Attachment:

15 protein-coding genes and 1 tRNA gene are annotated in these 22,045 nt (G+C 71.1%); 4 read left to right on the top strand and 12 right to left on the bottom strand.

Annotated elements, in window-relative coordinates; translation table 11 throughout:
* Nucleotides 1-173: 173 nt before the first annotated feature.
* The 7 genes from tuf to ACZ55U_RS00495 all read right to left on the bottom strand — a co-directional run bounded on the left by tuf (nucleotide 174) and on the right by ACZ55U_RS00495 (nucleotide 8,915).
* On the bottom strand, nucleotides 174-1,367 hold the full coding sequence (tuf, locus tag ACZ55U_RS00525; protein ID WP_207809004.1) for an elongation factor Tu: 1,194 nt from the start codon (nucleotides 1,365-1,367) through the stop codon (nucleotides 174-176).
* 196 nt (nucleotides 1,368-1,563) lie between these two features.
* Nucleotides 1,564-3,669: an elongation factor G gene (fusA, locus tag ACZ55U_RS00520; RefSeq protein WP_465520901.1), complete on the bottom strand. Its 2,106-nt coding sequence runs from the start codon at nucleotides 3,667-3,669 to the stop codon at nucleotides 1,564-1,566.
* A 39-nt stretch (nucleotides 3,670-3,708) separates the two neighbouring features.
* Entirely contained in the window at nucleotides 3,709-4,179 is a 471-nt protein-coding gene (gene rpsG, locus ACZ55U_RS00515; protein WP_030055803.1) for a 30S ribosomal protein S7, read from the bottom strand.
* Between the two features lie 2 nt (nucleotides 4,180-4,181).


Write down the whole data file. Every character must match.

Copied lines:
15 protein-coding genes and 1 tRNA gene are annotated in these 22,045 nt (G+C 71.1%); 4 read left to right on the top strand and 12 right to left on the bottom strand.

Annotated elements, in window-relative coordinates; translation table 11 throughout:
* Nucleotides 1-173: 173 nt before the first annotated feature.
* The 7 genes from tuf to ACZ55U_RS00495 all read right to left on the bottom strand — a co-directional run bounded on the left by tuf (nucleotide 174) and on the right by ACZ55U_RS00495 (nucleotide 8,915).
* On the bottom strand, nucleotides 174-1,367 hold the full coding sequence (tuf, locus tag ACZ55U_RS00525; protein ID WP_207809004.1) for an elongation factor Tu: 1,194 nt from the start codon (nucleotides 1,365-1,367) through the stop codon (nucleotides 174-176).
* 196 nt (nucleotides 1,368-1,563) lie between these two features.
* Nucleotides 1,564-3,669: an elongation factor G gene (fusA, locus tag ACZ55U_RS00520; RefSeq protein WP_465520901.1), complete on the bottom strand. Its 2,106-nt coding sequence runs from the start codon at nucleotides 3,667-3,669 to the stop codon at nucleotides 1,564-1,566.
* A 39-nt stretch (nucleotides 3,670-3,708) separates the two neighbouring features.
* Entirely contained in the window at nucleotides 3,709-4,179 is a 471-nt protein-coding gene (gene rpsG, locus ACZ55U_RS00515; protein WP_030055803.1) for a 30S ribosomal protein S7, read from the bottom strand.
* Between the two features lie 2 nt (nucleotides 4,180-4,181).